Retail Worlds Q&A: Patrick Wall, CEO, MetaPack

Retail Systems catches up with Patrick Wall, the CEO of delivery management technology firm MetaPack, about his career and views on the industry.

How did you get into the sector?
I had experience of retail and consumer goods organisations before becoming general manager of a national parcels carrier. I helped to turn this around and learnt that specialisation was the only route forward for parcel carriers. I then consulted for a couple of years. This gave me exposure to early-stage internet companies, which brought several interests together and prompted the launch of MetaPack in 1999.

How long have you been in your current role and what have been the highlights so far?
I’ve been CEO at MetaPack for 17 years and during that time we have achieved major milestones. Those that stand out are the signing of John Lewis in 2002 and ASOS in 2008; in 2012 when we marked the handling of 100 million parcels on our platform; the opening of all our international offices through Europe and then the US; being listed in the 2014 Sunday Times Tech Track 100; and now being one of Europe’s top SaaS businesses.

In terms of technology developments, what have you got planned for the next 12 months?
Without giving away any big secrets, all of the technology plans that we have in the pipeline focus on making the logistics element of our platform as consumer-facing as possible. We are only too aware that delivery is being shaped by consumer demands for convenience, so we are enhancing our platform so that retailers and carriers can offer the best and most varied range of delivery options to their customers.

Would you say that the future of retail is mobile, online, physical stores or a mixture of all three?
The lines between mobile and online have become so blurred they are almost indistinct. We are living in a truly multi-channel world and the future of retail is in providing a seamless retail experience regardless of whether the engagement starts on a smartphone, a laptop at home or in a store. What is important is the quality of service and satisfying the customer right through to delivering their products at a time and location that is convenient to them.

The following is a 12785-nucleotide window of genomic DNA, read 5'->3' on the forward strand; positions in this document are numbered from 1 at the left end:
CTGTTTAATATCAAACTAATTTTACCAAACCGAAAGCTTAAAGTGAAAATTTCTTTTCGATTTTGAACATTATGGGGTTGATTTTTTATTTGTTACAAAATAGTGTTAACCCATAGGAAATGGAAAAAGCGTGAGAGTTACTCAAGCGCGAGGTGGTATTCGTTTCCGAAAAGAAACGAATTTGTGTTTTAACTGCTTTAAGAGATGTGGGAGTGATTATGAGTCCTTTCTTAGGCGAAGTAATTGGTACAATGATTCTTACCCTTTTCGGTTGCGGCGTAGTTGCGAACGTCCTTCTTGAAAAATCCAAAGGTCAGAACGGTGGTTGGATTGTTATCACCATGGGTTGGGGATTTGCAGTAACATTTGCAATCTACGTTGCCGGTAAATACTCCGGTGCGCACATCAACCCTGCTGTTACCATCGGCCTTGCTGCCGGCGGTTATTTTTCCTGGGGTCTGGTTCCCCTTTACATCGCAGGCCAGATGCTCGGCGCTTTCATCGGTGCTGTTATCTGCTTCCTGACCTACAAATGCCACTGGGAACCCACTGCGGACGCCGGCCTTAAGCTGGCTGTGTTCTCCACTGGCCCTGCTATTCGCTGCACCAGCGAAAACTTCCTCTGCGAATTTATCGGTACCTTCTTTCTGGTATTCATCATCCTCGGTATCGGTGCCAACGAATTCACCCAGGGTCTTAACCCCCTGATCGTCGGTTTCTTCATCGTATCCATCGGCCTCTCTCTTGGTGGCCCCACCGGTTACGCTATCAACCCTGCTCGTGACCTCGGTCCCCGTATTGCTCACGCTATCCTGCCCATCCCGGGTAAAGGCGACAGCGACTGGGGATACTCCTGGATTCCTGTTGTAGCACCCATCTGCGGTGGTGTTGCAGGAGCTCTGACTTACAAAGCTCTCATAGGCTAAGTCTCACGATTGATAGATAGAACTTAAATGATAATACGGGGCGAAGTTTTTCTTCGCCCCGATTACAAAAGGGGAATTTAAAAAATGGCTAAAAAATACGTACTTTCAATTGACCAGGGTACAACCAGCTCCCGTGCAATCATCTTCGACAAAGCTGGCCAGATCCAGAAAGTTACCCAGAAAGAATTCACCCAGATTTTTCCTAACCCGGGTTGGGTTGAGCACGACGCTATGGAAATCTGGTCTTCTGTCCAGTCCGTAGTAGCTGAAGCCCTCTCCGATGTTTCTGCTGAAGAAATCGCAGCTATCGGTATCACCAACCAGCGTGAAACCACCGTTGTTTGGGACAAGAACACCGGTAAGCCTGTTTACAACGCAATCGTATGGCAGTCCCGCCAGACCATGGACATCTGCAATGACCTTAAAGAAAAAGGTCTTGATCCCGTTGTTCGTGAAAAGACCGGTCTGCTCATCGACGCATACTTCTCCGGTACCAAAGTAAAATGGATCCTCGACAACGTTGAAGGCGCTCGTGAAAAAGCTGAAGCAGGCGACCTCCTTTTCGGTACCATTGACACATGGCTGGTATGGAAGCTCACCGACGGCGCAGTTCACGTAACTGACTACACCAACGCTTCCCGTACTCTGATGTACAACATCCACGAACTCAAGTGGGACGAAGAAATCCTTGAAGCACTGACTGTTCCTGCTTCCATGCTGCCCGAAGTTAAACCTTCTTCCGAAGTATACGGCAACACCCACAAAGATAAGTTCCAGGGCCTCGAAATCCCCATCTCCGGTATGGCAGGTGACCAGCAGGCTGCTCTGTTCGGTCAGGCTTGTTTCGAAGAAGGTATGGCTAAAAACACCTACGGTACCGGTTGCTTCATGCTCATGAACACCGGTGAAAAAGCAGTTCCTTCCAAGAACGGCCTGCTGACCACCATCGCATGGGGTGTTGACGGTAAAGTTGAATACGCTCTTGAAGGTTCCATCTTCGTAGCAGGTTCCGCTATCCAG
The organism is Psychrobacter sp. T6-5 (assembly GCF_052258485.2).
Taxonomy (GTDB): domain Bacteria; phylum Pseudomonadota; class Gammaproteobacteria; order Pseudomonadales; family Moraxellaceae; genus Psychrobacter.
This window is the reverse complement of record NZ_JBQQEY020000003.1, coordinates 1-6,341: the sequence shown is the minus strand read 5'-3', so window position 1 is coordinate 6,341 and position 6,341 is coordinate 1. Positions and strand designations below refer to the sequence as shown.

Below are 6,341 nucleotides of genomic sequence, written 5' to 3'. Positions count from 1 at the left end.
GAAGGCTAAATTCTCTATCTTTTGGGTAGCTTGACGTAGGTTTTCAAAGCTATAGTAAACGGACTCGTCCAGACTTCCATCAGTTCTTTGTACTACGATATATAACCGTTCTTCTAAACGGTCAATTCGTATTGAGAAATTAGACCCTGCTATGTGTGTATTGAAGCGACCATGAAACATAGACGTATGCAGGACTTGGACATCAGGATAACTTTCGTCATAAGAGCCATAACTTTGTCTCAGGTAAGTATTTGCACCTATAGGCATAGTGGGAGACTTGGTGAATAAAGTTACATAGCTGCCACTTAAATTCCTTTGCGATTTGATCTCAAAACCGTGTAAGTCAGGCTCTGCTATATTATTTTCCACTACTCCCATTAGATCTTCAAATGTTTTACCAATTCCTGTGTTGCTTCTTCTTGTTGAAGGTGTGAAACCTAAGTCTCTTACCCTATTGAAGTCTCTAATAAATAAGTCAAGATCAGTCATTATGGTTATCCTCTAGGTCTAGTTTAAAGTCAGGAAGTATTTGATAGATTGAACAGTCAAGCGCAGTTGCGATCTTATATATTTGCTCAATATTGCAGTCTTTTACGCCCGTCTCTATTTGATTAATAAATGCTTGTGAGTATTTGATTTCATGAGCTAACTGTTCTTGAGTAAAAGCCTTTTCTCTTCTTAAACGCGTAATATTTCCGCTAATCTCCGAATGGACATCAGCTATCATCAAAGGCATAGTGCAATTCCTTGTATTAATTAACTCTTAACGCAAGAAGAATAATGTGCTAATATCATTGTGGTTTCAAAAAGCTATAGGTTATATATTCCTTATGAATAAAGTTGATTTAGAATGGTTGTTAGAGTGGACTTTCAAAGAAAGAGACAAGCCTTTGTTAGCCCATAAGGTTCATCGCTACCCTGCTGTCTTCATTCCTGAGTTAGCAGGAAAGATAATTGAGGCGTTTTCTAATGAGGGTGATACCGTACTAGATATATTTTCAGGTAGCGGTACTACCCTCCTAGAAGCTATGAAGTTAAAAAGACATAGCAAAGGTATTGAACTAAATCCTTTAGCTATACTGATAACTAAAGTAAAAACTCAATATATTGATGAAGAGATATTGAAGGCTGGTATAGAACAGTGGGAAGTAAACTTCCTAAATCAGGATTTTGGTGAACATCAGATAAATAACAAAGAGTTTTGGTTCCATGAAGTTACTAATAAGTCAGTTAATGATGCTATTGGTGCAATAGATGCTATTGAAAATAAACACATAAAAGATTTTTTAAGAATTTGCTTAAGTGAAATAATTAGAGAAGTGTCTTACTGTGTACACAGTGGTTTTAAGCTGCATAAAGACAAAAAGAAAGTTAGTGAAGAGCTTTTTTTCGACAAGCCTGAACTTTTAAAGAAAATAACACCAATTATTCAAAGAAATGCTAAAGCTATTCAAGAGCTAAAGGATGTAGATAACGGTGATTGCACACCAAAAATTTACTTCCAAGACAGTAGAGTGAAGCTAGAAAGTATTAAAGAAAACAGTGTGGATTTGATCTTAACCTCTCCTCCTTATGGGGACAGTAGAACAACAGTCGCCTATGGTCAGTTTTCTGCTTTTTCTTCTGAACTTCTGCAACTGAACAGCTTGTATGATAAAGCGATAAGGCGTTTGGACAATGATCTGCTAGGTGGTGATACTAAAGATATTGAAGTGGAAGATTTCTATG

What has impressed you about one of your recent online or High Street shopping experiences?
I like sites that keep me fully informed from start to finish. So an ideal online shop makes me aware of stock status and delivery options on the checkout page – I like to be able to choose the pick-up location on a local map. This gives me delivery options and the ability to change my delivery destination or time, and it’s always helpful to have good returns options too!

Is there anything that you dislike or that frustrates you about the sector?
There is too much focus on competition and not enough on collaboration and it is slowing progress. For example, open pick-up and drop-off points for deliveries would suit consumers very well, but they are slow in progressing because they require retailers to be more open about their proprietary technology. Such is the level of fierce competition in the retail and carrier sectors, they are reluctant to do this and it’s having a detrimental effect on a service that could be so beneficial.

Who in the industry inspires you and why?
Dino Rocos, director of operations (and currently stand-in managing director) at John Lewis. He has a clear sense of John Lewis’ values and these underpin everything he does in what is a hugely responsible role. His long-term planning, pragmatism and strategic approach is inspirational. He has also got a huge amount of industry experience but he doesn’t sit back or look back, he still has a very healthy approach to continual learning.

What technology can’t you live without?
It would be challenging to live without my iPhone. As for many people it represents so much more than just a communication tool because I have instant access to information, entertainment and commerce. I can control the world around me and do it on the go, and that means I am more efficient, better informed and always in touch – if I want to be. It’s become a pretty irreplaceable resource.

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